“The Deloreans aren’t heading to the wall,” think spoke Danny. “My scouts say they’re going north.”


Biff narrowed his eyes. “North? Why would they do that? There’s a mountain to the north. They can’t escape that way.”


Lorraine gestured and lit up one section of the map table, a black spot in the north of the city. “They might be heading for the Morlock cave.”


“Morlock cave?” asked Danny.


“When the almanac led me here to found a new side, the city had been ruined for a long time,” explained Biff. “Hundreds, maybe thousands of turns. Ruined, but not abandoned. A feral tribe of lazy elves were occupying the valley, but these beast men morlock things kept spawning in the cave and coming out to eat them at night. The elves offered me an alliance if I could clear out the cave, which I did. My men swept the cave and slew every last morlock. Then we lit the whole thing up with powerballs, so they couldn’t spawn again. Turns out morlocks only can pop in darkness.”


Danny hadn’t noticed any elves among the Tannenball forces. “What happened to the lazy elves?”


Biff grinned. “Lazy elves are lazy and worthless. An alliance would have just been a hassle, so I wiped them out too.”


Danny frowned in distaste, but managed to prevent his thinkspace projection from frowning as well. “This cave, does it have any tunnels out of the hex? Could the enemy escape that way?”


Biff shook his head. “I told you, my men swept the cave. They found no other exits. There’s nothing in there but old ruins. If their ruler enters the cave, all he’s going to do is corner himself.”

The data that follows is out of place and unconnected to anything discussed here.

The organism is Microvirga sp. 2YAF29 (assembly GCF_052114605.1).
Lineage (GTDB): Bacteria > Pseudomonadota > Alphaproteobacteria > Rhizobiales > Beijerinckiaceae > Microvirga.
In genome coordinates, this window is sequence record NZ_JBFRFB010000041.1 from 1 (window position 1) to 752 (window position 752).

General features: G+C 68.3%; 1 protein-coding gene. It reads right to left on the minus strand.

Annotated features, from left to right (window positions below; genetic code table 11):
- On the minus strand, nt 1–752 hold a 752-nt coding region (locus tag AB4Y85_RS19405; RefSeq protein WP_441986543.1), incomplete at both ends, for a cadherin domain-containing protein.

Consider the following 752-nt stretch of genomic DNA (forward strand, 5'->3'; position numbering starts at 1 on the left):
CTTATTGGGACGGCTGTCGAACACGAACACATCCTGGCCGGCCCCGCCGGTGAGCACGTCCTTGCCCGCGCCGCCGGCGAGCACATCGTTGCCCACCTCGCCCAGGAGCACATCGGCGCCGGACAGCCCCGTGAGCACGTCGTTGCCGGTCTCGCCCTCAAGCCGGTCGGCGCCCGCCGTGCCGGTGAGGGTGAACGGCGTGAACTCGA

Elle Dorado hid in a tavern and waited for Tannenball’s army to surround the building. She was crouched behind the bar, in case anyone peeked through the door, but she needn’t have bothered. The enemy was wholly focused on traveling north and didn’t bother scouting any of the buildings along the way.


While Elle waited, she uncorked a bottle of top shelf Biff Perignon champagne and took a deep swig. Not enough to get tipsy, but if she was going to croak this turn she wanted to have one final pleasant moment. After a few minutes she heard the tramp of boots and saw the blurry outlines of pikers marching past the bar’s frosted windows. It was time.


She opened her backpack and examined the three glowing scrolls inside. Two were from the Magic Kingdom, a red shockamancy scroll and a purple foolamancy scroll. When Elle set off on her quest to find the mythic city of Delorean she hadn’t known what threats she’d encounter in the wild. There were a lot of dangers for a lone caster, ranging from feral beasts hungry for a meal, to hostile sides who would love to enslave a barbarian caster. The two scrolls were her preparation for whatever conflict she couldn’t avoid on her own, a veiling spell to hide from foes, and a magic missile spell if battle was absolutely necessary. Fortunately, she hadn’t needed to use either of them.


The yellow third scroll had been scribed by Elle last turn. She hadn’t performed any magic during Delorean’s string of conquests, and instead poured an entire turn’s juice into the spell. A pathfinding was one of the most basic findamancy spells, with the simple purpose of orienting the caster towards their destination. For a novice findamancer, it wouldn’t do anything more than point towards their goal, little better than a magical compass. Elle however was a high level adept findamancer, able to incorporate predictamancy and mathamancy into her magic for greater effect. When she cast a pathfinder spell with a full turn’s juice, it wouldn’t point towards her goal. It would point towards the best route towards her goal, which was a subtle but important difference. An advanced pathfinding could automatically predict threats before they manifested, calculate hypothetical probabilities of possible dangers, and steer you away from obstacles you’d never even know you avoided.